In one variation of cell retrieval tool operation, the cannula preferably traverses through the inlet channel 140 of the array 110 (e.g., through one of the first port 141 and the second port 142, through a side adjacent to or opposing a broad surface of the substrate 120), until the aperture is aligned with the pore 111 containing the cell of interest 10. The inlet channel can thus function as a guide to guide the cell removal tool to a pore, and in variations wherein the system 100 includes arrays coupled in series, inlet channels for different arrays can be configured to guide the cell removal tool for extraction of a captured cell, as shown in FIG. 8C. Fluid can then be ingressed through an outlet manifold coupled to an outlet channel 150 of an array 110, wherein the pressure of the ingressed fluid pushes the cell of interest 10 out of the pore chamber 113, through the aperture 684, and into the cannula. Subsequent fluid ingress through the inlet channel 140 can recapture any cells that were backflowed out of their respective pores 111. The cannula can additionally or alternatively include a low-pressure generation mechanism fluidly coupled to the lumen that aspirates the cell out of the pore 111. Alternatively or additionally, the cannula can facilitate cell ingress through capillary action. The cell preferably travels through the lumen and is stored within the cell collection volume.

In this variation of cell retrieval tool operation, the cannula is preferably inserted into the inlet channel 140 through the side of the substrate 120, as shown in FIG. 8B, wherein the inlet channel 140 preferably partially defined by a self-sealing portion (e.g., a self-sealing wall) that provides a hermetic seal about the cell removal tool upon penetration of the self-sealing portion. One or more inlet channels 140 coupled to an array 110 can further be substantially aligned with a guide 650 that facilitates guidance of the cell removal tool 600 into a respective inlet channel 140 for retrieval of a captured cell 10, wherein the guide 650 is separated from a respective inlet channel 140 by the self-sealing portion. The cannula is preferably extended through this self-sealing portion in order to access a captured cell of interest. Alternatively, the cannula can be inserted into the inlet channel 140 through a top layer of the substrate 120, wherein the cannula can be flexible to accommodate the angle of entry, or the top layer can be elastic to accommodate the angle of entry. However, any other suitable method of introducing the cannula into the inlet channel 140 can be used, and introduction can be facilitated by use of a precision stage (e.g., a precision x-y stage) supporting the substrate, wherein positions of the precision stage can be manually and/or automatically adjusted.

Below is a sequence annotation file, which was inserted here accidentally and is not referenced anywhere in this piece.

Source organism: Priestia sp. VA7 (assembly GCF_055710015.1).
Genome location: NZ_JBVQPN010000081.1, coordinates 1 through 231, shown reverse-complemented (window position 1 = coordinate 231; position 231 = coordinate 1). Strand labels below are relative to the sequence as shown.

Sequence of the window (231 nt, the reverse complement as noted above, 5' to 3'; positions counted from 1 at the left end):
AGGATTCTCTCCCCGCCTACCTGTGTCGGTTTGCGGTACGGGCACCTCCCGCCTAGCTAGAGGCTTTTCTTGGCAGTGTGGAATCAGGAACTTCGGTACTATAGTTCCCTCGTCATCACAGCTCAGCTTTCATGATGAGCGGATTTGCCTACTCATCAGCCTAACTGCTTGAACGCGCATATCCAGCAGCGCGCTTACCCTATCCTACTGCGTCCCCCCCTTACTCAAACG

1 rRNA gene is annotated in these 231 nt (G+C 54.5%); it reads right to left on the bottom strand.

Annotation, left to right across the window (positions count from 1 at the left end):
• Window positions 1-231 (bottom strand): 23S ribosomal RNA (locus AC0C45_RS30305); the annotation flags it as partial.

In another variation of cell retrieval tool operation, the cannula includes an aperture through the puncture tip. The cannula is advanced through the inlet channel 140, successively blocking each successive pore chamber 113 until only the desired subset of pores 111 are left uncovered. Fluid can then be provided through the outlet channel 150 directly fluidly connected with the uncovered pores 111 to simultaneously release the cells from the uncovered pores 111, wherein the fluid preferably entrains the cells and moves the cells into the cannula. The cannula can additionally or alternatively be fluidly connected to a low-pressure generator to aspirate the cells into the cell collection volume.

Cell removal from the system 100 is preferably automated, but can alternatively be semi-automated or manual. Cell identification can include automatic fixing, permeabilization, staining, imaging, and identification of the cells through image analysis (e.g. through visual processing with a processor, by using a light detector, etc.). Cell removal can include advancement of a cell removal tool 600 to the pore 111 containing the cell of interest 10. Cell removal can additionally include cell removal method selection and/or cell removal tool selection. In another variation, cell identification can semi-automated, and cell retrieval can be automated. For example, cell staining and imaging can be done automatically, wherein identification and selection of the cells of interest can be done manually. In another variation, all steps can be performed manually. However, any combination of automated or manual steps can be used. Furthermore, in other variations, the cell removal tool 600 and/or cell removal operations can include any other suitable tool or operation, such as those described in U.S. Pub. No. 2013/0190212, entitled “Cell Capture System and Method of Use” filed 25 Jul. 2012, which is incorporated herein in its entirety by this reference.